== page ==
In her captivating ’60s essay collection Slouching Towards BethlehemJoan Didion muses on what it is that draws us to certain stories. She writes, “Our favorite people and our favorite stories become so not by any inherent virtue, but because they illustrate something deep in the grain, something unadmitted.” We’re not interested in Howard Hughes simply for his money or power, she argues, but for his personal freedom.

She expands on this notion in 1979’s The White Album: “We tell ourselves stories in order to live…We look for the sermon in the suicide, for the social or moral lesson in the murder of five. We interpret what we see, select the most workable of the multiple choices. We live entirely, especially if we are writers, by the imposition of a narrative line upon disparate images, by the ‘ideas’ with which we have learned to freeze the shifting phantasmagoria which is our actual experience.”



As a teenager, Didion was deeply attracted to the words of Ernest Hemingway, and would “type out his stories to learn how the sentences worked.” When she herself began to write in the late ’50s, she noted the societal implications of writing as a woman in a man’s world: “There was a kind of social tradition in which male novelists could operate. Hard drinkers, bad livers. Wives, wars, big fish, Africa, Paris, no second acts. A man who wrote novels had a role in the world, and he could play that role and do whatever he wanted behind it…Women who wrote novels were quite often perceived as invalids.”

Perhaps she found a kind of freedom in Hemingway’s work and hyper-masculine persona – she taught A Farewell to Arms at Berkeley and included it in a handwritten list of her favorite titles. Read on for the rest.


Speedboat by Renata Adler

Collected Poems by W.H. Auden

Go Tell It on the Mountain by James Baldwin

Notes of a Native Son by James Baldwin

Wuthering Heights by Emily Brontë (also rec’d by Ernest HemingwayPatti Smith)

“I think that the Brontës probably encouraged my own delusions of theatricality.” -JD

Victory by Joseph Conrad (also rec’d by Bob Dylan)

Crime and Punishment by Fyodor Dostoyevsky (also rec’d by David LynchPhilip Roth)

The Complete Works by George Eliot

“Something about George Eliot attracted me a great deal.” -JD

The Good Soldier by Ford Madox Ford

A Farewell to Arms by Ernest Hemingway (also rec’d by Philip Roth)

“A few years ago when I was teaching a course at Berkeley I reread A Farewell to Arms and fell right back into those sentences. I mean they’re perfect sentences. Very direct sentences, smooth rivers, clear water over granite, no sinkholes.” -JD

The Berlin Stories by Christopher Isherwood

The Complete Collection by Henry James

“He wrote perfect sentences, too, but very indirect, very complicated. Sentences with sinkholes. You could drown in them. I wouldn’t dare to write one. I’m not even sure I’d dare to read James again. I loved those novels so much that I was paralyzed by them for a long time. All those possibilities. All that perfectly reconciled style. It made me afraid to put words down.” -JD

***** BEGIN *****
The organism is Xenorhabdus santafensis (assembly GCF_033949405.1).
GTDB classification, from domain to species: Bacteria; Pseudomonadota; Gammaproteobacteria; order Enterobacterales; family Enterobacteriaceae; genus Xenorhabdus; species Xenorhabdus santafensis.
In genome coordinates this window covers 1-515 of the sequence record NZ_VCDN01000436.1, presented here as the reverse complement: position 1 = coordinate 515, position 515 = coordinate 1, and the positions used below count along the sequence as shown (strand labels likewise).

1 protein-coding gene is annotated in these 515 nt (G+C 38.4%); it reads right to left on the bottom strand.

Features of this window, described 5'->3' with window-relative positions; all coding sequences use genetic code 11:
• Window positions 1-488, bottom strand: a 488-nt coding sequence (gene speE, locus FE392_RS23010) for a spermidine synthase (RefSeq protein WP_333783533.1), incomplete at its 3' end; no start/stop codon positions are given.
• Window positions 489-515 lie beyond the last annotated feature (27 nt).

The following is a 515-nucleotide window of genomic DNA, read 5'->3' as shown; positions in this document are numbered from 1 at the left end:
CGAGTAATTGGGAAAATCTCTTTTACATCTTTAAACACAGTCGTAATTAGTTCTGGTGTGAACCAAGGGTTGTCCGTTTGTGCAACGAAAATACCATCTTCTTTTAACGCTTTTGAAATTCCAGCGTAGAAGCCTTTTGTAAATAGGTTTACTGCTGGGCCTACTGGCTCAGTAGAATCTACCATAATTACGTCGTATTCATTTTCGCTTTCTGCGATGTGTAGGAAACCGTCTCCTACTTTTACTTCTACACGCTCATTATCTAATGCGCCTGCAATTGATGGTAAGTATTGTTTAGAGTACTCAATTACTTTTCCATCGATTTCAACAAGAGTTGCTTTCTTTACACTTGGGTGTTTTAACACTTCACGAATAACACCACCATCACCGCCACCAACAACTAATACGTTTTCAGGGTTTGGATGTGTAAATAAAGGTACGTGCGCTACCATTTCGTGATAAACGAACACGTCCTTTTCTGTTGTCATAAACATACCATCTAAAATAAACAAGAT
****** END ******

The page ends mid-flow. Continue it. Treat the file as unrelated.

From Here to Eternity by James Jones

“The incredible amount of description. When Prewitt tries to get from the part of town where he’s been wounded out to Alma’s house, every street is named. Every street is described. You could take that passage and draw a map of Honolulu.” -JD

Collected Poems by Robert Lowell

The Executioner’s Song by Norman Mailer

“I think no one but Mailer could have dared this book. The authentic Western voice, the voice heard in “The Executioner’s Song,” is one heard often in life but only rarely in literature, the reason being that to truly know the West is to lack all will to write it down. The very subject of “The Executioner’s Song” is that vast emptiness at the center of the Western experience, a nihilism antithetical not only to literature but to most other forms of human endeavor, a dread so close to zero that human voices fadeout, trail off, like skywriting.” -JD

One Hundred Years of Solitude by Gabriel Garcia Márquez

Guerrillas by V.S. Naipaul

Wonderland by Joyce Carol Oates

Appointment in Samarra by John O’Hara

Down and Out in Paris and London by George Orwell

The Collected Poems by Wallace Stevens

(via Brain Pickings & The Paris Review)


Books by Joan Didion

Slouching Towards Bethlehem (1968)

Play It As It Lays (1970)

The White Album (1979 – rec’d by Kim Gordon)

The Year of Magical Thinking (2005)

Categories: Writers

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